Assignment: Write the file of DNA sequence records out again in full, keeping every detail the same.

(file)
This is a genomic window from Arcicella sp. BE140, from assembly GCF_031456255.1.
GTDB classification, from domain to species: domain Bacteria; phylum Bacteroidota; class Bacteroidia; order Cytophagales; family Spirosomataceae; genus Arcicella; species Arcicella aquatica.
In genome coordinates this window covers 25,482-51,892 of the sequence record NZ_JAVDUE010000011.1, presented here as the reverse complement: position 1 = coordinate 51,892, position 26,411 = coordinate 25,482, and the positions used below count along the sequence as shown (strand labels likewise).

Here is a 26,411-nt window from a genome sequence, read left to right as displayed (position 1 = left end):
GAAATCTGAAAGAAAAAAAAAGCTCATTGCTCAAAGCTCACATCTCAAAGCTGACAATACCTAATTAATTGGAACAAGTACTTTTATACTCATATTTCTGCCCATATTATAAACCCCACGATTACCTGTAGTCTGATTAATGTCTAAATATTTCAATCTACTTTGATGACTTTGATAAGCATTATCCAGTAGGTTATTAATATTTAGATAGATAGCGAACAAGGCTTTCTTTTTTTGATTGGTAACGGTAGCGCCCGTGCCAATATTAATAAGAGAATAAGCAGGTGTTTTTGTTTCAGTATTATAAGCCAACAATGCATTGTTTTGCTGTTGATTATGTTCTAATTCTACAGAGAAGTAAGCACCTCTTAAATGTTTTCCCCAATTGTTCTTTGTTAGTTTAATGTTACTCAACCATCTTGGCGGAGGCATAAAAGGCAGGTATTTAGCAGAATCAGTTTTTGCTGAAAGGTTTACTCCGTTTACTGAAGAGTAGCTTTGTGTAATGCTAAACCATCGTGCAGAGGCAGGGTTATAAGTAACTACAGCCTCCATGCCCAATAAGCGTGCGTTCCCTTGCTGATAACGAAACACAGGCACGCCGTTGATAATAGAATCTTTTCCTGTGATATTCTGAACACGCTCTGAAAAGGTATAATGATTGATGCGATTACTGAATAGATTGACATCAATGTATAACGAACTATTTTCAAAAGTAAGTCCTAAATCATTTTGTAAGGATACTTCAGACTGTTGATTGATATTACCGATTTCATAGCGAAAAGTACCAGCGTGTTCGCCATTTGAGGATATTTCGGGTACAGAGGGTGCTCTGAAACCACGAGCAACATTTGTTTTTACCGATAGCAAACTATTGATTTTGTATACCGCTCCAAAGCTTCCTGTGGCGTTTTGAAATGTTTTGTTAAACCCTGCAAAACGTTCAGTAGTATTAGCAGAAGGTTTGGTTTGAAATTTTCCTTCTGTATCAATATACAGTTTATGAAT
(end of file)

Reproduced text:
This is a genomic window from Arcicella sp. BE140, from assembly GCF_031456255.1.
GTDB classification, from domain to species: domain Bacteria; phylum Bacteroidota; class Bacteroidia; order Cytophagales; family Spirosomataceae; genus Arcicella; species Arcicella aquatica.
In genome coordinates this window covers 25,482-51,892 of the sequence record NZ_JAVDUE010000011.1, presented here as the reverse complement: position 1 = coordinate 51,892, position 26,411 = coordinate 25,482, and the positions used below count along the sequence as shown (strand labels likewise).

Here is a 26,411-nt window from a genome sequence, read left to right as displayed (position 1 = left end):
GAAATCTGAAAGAAAAAAAAAGCTCATTGCTCAAAGCTCACATCTCAAAGCTGACAATACCTAATTAATTGGAACAAGTACTTTTATACTCATATTTCTGCCCATATTATAAACCCCACGATTACCTGTAGTCTGATTAATGTCTAAATATTTCAATCTACTTTGATGACTTTGATAAGCATTATCCAGTAGGTTATTAATATTTAGATAGATAGCGAACAAGGCTTTCTTTTTTTGATTGGTAACGGTAGCGCCCGTGCCAATATTAATAAGAGAATAAGCAGGTGTTTTTGTTTCAGTATTATAAGCCAACAATGCATTGTTTTGCTGTTGATTATGTTCTAATTCTACAGAGAAGTAAGCACCTCTTAAATGTTTTCCCCAATTGTTCTTTGTTAGTTTAATGTTACTCAACCATCTTGGCGGAGGCATAAAAGGCAGGTATTTAGCAGAATCAGTTTTTGCTGAAAGGTTTACTCCGTTTACTGAAGAGTAGCTTTGTGTAATGCTAAACCATCGTGCAGAGGCAGGGTTATAAGTAACTACAGCCTCCATGCCCAATAAGCGTGCGTTCCCTTGCTGATAACGAAACACAGGCACGCCGTTGATAATAGAATCTTTTCCTGTGATATTCTGAACACGCTCTGAAAAGGTATAATGATTGATGCGATTACTGAATAGATTGACATCAATGTATAACGAACTATTTTCAAAAGTAAGTCCTAAATCATTTTGTAAGGATACTTCAGACTGTTGATTGATATTACCGATTTCATAGCGAAAAGTACCAGCGTGTTCGCCATTTGAGGATATTTCGGGTACAGAGGGTGCTCTGAAACCACGAGCAACATTTGTTTTTACCGATAGCAAACTATTGATTTTGTATACCGCTCCAAAGCTTCCTGTGGCGTTTTGAAATGTTTTGTTAAACCCTGCAAAACGTTCAGTAGTATTAGCAGAAGGTTTGGTTTGAAATTTTCCTTCTGTATCAATATACAGTTTATGAAT